With motorists, those mistakes are amazingly predictable. You can get hung up on being mad about that. I prefer to be grateful. Predictable mistakes are so much easier to avoid! No amount of chest-thumping or demanding justice is going to make people stop screwing up (that includes you and me).
Years ago, motorist errors plagued my existence.
I complained constantly. I insisted there had to be a way to change their behavior, and generated a lot of negative energy around it.
Then one day, in my perennial search for how to fix motorists, I happened upon some educational content for cyclists. It told me ways that I could change my behavior. I wasn’t looking to change my behavior, darn it! I honestly didn’t think it would work, but I tried it. It not only worked, it changed my world and my worldview.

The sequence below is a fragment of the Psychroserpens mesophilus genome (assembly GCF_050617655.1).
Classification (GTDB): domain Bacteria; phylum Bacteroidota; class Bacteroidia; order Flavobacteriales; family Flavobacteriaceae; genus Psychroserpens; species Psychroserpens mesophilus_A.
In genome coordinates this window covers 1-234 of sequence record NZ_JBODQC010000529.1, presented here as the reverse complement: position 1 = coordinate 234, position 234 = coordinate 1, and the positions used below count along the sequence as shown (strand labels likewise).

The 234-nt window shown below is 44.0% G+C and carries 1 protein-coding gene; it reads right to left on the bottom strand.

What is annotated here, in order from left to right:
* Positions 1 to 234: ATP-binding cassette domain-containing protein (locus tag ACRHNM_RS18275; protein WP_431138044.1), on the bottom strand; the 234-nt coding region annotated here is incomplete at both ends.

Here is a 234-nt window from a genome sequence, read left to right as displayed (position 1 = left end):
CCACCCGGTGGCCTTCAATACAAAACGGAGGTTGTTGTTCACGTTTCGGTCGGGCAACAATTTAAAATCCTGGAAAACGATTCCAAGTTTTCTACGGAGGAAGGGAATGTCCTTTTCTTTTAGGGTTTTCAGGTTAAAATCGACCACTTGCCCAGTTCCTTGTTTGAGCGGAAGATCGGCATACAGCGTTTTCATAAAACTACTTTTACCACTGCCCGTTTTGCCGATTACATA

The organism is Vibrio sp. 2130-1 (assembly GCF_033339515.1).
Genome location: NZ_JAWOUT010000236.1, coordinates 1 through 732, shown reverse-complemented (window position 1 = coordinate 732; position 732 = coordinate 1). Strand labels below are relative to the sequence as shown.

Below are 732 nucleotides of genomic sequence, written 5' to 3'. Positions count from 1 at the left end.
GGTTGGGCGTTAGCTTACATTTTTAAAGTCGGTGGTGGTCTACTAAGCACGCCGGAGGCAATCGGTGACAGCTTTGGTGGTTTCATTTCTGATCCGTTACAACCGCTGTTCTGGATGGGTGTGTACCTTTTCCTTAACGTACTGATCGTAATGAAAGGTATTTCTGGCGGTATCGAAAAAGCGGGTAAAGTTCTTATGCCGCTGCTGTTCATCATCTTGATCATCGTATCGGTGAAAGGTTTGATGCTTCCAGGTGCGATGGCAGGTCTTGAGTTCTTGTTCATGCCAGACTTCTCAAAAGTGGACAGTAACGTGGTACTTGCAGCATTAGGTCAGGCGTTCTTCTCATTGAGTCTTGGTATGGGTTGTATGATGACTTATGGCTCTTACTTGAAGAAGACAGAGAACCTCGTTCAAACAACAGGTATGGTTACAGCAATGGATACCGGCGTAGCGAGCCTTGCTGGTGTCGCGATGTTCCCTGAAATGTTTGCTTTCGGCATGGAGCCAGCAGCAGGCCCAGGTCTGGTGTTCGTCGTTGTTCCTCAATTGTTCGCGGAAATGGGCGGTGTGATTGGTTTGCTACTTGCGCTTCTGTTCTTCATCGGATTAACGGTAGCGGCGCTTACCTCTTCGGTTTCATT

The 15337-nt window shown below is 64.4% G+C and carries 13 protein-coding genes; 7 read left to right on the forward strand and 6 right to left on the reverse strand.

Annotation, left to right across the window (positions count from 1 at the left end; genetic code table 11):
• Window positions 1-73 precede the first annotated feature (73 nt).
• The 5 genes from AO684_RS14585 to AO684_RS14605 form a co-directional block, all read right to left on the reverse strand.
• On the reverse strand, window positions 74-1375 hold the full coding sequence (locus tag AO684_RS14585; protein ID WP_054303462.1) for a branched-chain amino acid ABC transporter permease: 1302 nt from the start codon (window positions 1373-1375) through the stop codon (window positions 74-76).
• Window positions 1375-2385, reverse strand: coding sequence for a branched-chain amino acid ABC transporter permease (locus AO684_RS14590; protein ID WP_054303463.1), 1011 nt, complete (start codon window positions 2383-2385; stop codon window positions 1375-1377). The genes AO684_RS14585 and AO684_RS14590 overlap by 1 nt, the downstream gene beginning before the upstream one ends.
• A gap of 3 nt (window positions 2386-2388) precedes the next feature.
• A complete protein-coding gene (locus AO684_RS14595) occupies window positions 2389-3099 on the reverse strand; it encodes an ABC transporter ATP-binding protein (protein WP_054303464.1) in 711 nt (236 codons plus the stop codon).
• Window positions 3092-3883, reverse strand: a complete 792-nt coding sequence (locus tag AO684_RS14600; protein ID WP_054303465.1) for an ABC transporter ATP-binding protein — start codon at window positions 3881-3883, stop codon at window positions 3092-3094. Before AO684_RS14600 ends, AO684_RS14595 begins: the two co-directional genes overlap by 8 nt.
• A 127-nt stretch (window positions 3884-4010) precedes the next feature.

The motorists didn’t change. They still make mistakes.
The difference is, I’m very rarely in a position to be affected by those mistakes anymore.
Now I’m going to tell you why I’m still alive.
Eleven years ago, I was riding north on Magnolia Avenue through downtown Orlando. I was in the bike lane. I had turned onto the street a few blocks before the big intersection at Colonial. A block before Colonial, I caught up to a slow-moving truck in the right lane. I slowed and hung back.
As we approached Colonial, the light was red. The bike lane continues to the intersection to the left of the right-turn-only lane. The truck remained in the lane to the left of the bike lane, slowing to stop at the intersection. There was no indication or expectation that truck would turn right on Colonial.
But I have a very strong aversion to riding alongside a truck. I know how wide they turn. I’ve seen them turn right from a left lane. I refuse to take a chance, no matter how remote.
I left the bike lane and pulled into the left-tire track of the thru-lane, to stop behind the truck.